The Revelations to Saint Margarete Mary Alacoque

1673-1675, Paray-le-Monial, France

Behold the Heart which has so loved men that it has spared nothing, even to exhausting and consuming Itself, in order to testify Its love.

(Revelation of the Sacred Heart to St. Margaret Mary, June 1675)

A Vocation for Suffering

St. Margaret Mary Alacoque (french: St. Marguerite-Marie) was born on 22 July 1647 at Lauthecourt in Burgundy (France) into a wealthy and religious family.

Hers was an early vocation. In her memoirs, the saint says that already as a child God made her see “the great ugliness of sin, which caused me so much horror that the slightest fault was for me an unbearable torment.” To this was added a great hunger for prayer and penance, allied to a great compassion for the needy and a desire to help them.

As her father died early, her mother Filiberte gave little Margaret Mary to a convent of Poor Clares. Strolling in the silence of the cloister and observing the modesty and spirit of prayer of the sisters, she felt the call to religious life. At age nine she received her First Communion, and her hunger for prayer and recollection increased significantly.

However, falling seriously ill, she had to return to her mother’s home, where a difficult period of trials began. Disease struck her for four years, preventing her from walking. After making a promise to the Blessed Mother, she regained her health but her suffering only changed form. Her mother entrusted her to a cousin who managed the family patrimony, and she had to submit herself to this unsociable and insensitive relative who denied her even basic necessities.

God permitted this to familiarise her with renunciation and prepare her to embrace the vocation of atonement He was to offer years later. Accepted with exemplary patience, her early sufferings strengthened her on the way of holiness. In fact, the art of becoming holy is precisely in being able to reach the ultimate goal of life by travelling the long and bitter path of suffering.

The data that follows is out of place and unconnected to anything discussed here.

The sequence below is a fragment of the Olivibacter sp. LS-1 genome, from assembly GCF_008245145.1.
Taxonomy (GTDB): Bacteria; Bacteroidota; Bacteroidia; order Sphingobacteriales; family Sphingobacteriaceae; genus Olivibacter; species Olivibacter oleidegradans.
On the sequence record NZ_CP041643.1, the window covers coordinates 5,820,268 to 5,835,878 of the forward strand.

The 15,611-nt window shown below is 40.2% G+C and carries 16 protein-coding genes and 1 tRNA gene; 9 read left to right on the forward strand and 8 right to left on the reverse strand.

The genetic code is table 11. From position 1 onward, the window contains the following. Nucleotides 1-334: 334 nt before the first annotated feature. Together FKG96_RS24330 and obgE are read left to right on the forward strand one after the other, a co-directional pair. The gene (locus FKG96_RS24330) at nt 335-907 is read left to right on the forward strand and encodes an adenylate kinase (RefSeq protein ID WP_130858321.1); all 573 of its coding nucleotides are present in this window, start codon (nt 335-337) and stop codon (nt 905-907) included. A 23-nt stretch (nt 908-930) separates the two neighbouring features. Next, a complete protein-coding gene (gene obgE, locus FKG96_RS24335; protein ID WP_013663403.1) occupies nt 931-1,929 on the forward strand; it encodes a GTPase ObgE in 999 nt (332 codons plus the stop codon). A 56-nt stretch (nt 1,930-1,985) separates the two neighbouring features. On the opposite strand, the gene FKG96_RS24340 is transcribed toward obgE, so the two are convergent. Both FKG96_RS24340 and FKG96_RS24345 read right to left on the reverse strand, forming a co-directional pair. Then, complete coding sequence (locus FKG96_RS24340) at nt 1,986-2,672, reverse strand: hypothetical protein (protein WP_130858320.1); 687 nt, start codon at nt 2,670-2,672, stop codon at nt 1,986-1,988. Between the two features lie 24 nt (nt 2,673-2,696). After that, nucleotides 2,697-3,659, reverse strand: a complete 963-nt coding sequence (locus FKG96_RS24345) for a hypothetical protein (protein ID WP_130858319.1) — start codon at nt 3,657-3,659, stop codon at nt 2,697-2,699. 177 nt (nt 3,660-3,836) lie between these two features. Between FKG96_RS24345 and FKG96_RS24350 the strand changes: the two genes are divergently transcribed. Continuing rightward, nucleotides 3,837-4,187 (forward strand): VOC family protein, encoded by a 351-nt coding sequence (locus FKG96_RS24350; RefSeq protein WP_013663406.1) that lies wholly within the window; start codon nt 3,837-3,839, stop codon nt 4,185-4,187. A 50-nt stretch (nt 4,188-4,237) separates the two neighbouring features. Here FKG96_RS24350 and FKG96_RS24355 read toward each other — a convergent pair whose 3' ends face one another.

Already in this period, the saint received extraordinary mystical graces. She had a familiar relationship with Jesus accompanied by visions: “The Saviour was always present under the figure of the Crucified or the Ecce Homo, carrying His Cross; this image inspired in me so much compassion and love of suffering, that all His sufferings seemed lighter when compared them with the desire I felt to suffer in order to conform to my suffering Jesus.” Later she will say, “God has given me so much love for the Cross that I cannot live a moment without suffering; but suffering in silence, without consolation, relief or compassion; and dying with this Lord of my soul, under the weight of all kinds of insults, humiliations, oblivion and contempt.”

Her innocence must not lead us to think that Margaret Mary was perfect from the very beginning, let alone that she was a giddy and dumb doll as portrayed sometimes in sugary and inaccurate biographies. Instead, contemporary eye witnesses recount a lively and sharp girl given to entertainment, attracted by life in society and sought out by young men as a good potential bride. In short, she was a girl of her time and environment with her flaws but also with a secret desire growing inside, and a determination to attain it because Providence had chosen her for a special mission.